State of the Beach/State Reports/MA/Beach Fill
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State, Territory, and Commonwealth Beach Nourishment Programs, A National Overview (NOAA, March 2000) provides the following information:
"Policy Citation and Description
MA Coastal Zone Management Program Policies. Coastal Hazard Policy #1. Preserve, protect, restore, and enhance the beneficial functions of storm damage prevention and flood control provided by natural coastal landforms, such as dunes, beaches, barrier beaches, coastal banks, land subject to coastal storm flowage, salt marshes, and land under the ocean.
Near Shore Sand Mining
MA Coastal Zone Management Program Policies. Ocean Resources Policy #3. Accommodate offshore sand and gravel mining needs in areas and in ways that will not adversely affect shoreline areas due to alteration of wave direction and dynamics, marine resources and navigation. Mining of sand and gravel, when and where permitted, will primarily be for the purpose of beach nourishment.
Dredge and Fill Regulations
MA Coastal Management Program Policies. Port Policy # 1. Ensure that dredging and disposal of dredged material minimize adverse effects on water quality, physical processes, marine productivity and public health.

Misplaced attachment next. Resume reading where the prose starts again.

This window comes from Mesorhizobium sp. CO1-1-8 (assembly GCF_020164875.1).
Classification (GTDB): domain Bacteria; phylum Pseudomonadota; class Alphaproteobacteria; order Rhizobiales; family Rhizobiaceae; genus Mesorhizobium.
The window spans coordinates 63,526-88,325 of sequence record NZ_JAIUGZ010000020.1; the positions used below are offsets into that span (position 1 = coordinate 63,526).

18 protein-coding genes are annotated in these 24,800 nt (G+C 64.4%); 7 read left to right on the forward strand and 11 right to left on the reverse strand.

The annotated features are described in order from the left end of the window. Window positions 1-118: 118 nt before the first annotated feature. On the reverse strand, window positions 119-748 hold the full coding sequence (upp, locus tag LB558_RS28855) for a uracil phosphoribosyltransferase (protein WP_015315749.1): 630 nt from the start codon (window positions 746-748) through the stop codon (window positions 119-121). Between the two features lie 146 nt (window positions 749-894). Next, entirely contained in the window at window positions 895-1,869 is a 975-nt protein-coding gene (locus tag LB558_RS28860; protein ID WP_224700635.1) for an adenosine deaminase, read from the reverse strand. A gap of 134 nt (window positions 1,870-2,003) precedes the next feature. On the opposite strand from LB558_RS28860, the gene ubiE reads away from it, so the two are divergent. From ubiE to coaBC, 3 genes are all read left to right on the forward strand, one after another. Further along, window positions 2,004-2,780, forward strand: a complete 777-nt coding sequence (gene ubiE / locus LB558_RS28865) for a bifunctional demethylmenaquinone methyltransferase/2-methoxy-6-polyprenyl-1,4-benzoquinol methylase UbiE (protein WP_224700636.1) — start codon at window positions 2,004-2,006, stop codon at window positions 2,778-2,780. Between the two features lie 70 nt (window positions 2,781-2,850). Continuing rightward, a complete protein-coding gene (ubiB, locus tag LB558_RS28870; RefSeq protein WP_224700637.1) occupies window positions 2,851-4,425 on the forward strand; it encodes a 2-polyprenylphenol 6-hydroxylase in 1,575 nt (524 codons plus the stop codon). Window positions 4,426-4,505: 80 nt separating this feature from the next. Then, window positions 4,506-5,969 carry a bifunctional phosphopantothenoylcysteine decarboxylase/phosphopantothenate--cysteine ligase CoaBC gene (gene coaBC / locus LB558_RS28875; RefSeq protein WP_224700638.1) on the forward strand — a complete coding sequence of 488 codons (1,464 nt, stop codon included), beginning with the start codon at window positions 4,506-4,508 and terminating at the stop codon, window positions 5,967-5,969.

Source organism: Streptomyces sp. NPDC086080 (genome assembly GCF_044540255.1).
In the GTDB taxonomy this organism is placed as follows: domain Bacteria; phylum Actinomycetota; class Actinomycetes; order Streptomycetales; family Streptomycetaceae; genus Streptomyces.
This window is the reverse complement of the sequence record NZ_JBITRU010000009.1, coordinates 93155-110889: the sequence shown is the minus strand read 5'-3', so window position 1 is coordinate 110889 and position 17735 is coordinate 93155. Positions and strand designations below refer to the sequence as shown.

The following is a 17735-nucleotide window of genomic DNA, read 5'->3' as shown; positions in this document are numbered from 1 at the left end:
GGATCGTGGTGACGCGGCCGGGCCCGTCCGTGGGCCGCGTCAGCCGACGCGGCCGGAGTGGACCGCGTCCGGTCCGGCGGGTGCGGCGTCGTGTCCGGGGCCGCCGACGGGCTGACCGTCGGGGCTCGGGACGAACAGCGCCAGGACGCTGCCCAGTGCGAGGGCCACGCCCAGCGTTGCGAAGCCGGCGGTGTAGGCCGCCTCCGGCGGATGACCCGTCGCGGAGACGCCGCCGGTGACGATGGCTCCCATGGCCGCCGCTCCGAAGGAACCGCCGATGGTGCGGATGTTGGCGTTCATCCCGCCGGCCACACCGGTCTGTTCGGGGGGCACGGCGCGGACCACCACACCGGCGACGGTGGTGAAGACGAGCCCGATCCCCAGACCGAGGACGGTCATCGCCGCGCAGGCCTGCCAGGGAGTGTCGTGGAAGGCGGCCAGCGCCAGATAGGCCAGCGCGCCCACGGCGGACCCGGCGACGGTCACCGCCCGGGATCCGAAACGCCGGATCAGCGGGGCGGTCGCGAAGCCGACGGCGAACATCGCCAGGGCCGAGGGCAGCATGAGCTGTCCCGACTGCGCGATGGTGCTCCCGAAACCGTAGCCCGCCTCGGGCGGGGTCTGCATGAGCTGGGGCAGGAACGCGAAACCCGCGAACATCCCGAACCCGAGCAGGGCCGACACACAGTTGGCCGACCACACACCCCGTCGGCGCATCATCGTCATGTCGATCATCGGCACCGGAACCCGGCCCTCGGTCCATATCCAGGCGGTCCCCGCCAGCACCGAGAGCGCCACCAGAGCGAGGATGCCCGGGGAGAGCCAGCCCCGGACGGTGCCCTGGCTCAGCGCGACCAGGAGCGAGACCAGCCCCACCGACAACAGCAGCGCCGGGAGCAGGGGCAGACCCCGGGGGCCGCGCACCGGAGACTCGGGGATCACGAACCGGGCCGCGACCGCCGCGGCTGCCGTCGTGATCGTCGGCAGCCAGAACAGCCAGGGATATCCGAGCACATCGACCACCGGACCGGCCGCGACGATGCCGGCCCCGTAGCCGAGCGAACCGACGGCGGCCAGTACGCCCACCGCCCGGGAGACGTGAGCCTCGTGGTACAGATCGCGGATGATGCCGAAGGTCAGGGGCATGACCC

MA Coastal Management Program Policies. Ocean Resources Policy #3. Accommodate offshore sand and gravel mining needs in areas and in ways that will not adversely affect shoreline areas due to alteration of wave direction and dynamics, marine resources and navigation. Mining of sand and gravel, when and where permitted, will primarily be for the purpose of beach nourishment.
Mass. Gen. L. ch. 91, §1-63. Public Waterfront Act. Mass. Regs. Code tit., 310, §9 Waterways Regulations. Applies to projects conducted below the mean high tide line.
Mass. Gen. L. ch. 131, §40. Wetlands Protection Act. Mass. Regs. Code tit., 310, §10. Wetlands Regulations. Proposed projects must the meet performance standards of the wetlands protection act.
Mass. Gen. L. ch. 132A, §12,13, 16-18. Ocean Sanctuaries Act. Mass. Regs. Code tit., 302, §5. Ocean Sanctuaries Regulations. Proposed projects within the five designated ocean sanctuaries are subject to these regulations.
Mass. Gen. L. ch. 21A, §2. Areas of Critical Environmental Concern. Mass. Regs. Code tit., 301, §12. Proposed projects with designated Areas of Critical Environmental Concern are subject to these regulations.
Mass. Gen. L. ch. 21. Mass. Regs. Code tit., 314, §9. Water Quality Certification Program. Proposed projects involving dredging of fill below the mean high water line are subject to these regulations.
Sand Scraping/Dune Reshaping Regulations
The Massachusetts Coastal Zone Management Program policies do not directly address this issue in detail. However, this activity has been found to be inconsistent with the performance standards for coastal dunes under the Wetlands Protection Act by the Massachusetts Department of Environmental Protection, Mass. Gen. L. ch. 131, §40. And Mass. Regs. Code tit., 310, §10.28.